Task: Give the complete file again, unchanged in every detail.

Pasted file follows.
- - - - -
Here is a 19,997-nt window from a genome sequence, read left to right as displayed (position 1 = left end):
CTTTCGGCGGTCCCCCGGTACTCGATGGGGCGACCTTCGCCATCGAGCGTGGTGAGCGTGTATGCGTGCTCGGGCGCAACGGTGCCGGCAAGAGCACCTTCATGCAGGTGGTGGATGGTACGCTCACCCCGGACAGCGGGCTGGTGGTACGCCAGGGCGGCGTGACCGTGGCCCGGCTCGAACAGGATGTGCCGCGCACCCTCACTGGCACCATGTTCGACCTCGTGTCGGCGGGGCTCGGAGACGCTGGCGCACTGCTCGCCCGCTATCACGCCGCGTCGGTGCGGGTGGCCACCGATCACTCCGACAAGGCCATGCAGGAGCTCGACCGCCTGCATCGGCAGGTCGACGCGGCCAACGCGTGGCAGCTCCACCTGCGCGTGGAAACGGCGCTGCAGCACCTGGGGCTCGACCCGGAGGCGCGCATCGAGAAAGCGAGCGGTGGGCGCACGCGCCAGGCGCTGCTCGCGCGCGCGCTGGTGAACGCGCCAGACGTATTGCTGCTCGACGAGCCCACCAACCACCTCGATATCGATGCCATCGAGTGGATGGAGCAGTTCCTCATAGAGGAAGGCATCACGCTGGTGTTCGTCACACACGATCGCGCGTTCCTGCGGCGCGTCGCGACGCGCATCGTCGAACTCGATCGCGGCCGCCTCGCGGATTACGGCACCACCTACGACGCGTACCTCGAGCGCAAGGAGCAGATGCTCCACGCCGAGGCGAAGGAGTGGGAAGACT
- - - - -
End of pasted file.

Here is a 19,997-nt window from a genome sequence, read left to right as displayed (position 1 = left end):
CTTTCGGCGGTCCCCCGGTACTCGATGGGGCGACCTTCGCCATCGAGCGTGGTGAGCGTGTATGCGTGCTCGGGCGCAACGGTGCCGGCAAGAGCACCTTCATGCAGGTGGTGGATGGTACGCTCACCCCGGACAGCGGGCTGGTGGTACGCCAGGGCGGCGTGACCGTGGCCCGGCTCGAACAGGATGTGCCGCGCACCCTCACTGGCACCATGTTCGACCTCGTGTCGGCGGGGCTCGGAGACGCTGGCGCACTGCTCGCCCGCTATCACGCCGCGTCGGTGCGGGTGGCCACCGATCACTCCGACAAGGCCATGCAGGAGCTCGACCGCCTGCATCGGCAGGTCGACGCGGCCAACGCGTGGCAGCTCCACCTGCGCGTGGAAACGGCGCTGCAGCACCTGGGGCTCGACCCGGAGGCGCGCATCGAGAAAGCGAGCGGTGGGCGCACGCGCCAGGCGCTGCTCGCGCGCGCGCTGGTGAACGCGCCAGACGTATTGCTGCTCGACGAGCCCACCAACCACCTCGATATCGATGCCATCGAGTGGATGGAGCAGTTCCTCATAGAGGAAGGCATCACGCTGGTGTTCGTCACACACGATCGCGCGTTCCTGCGGCGCGTCGCGACGCGCATCGTCGAACTCGATCGCGGCCGCCTCGCGGATTACGGCACCACCTACGACGCGTACCTCGAGCGCAAGGAGCAGATGCTCCACGCCGAGGCGAAGGAGTGGGAAGACT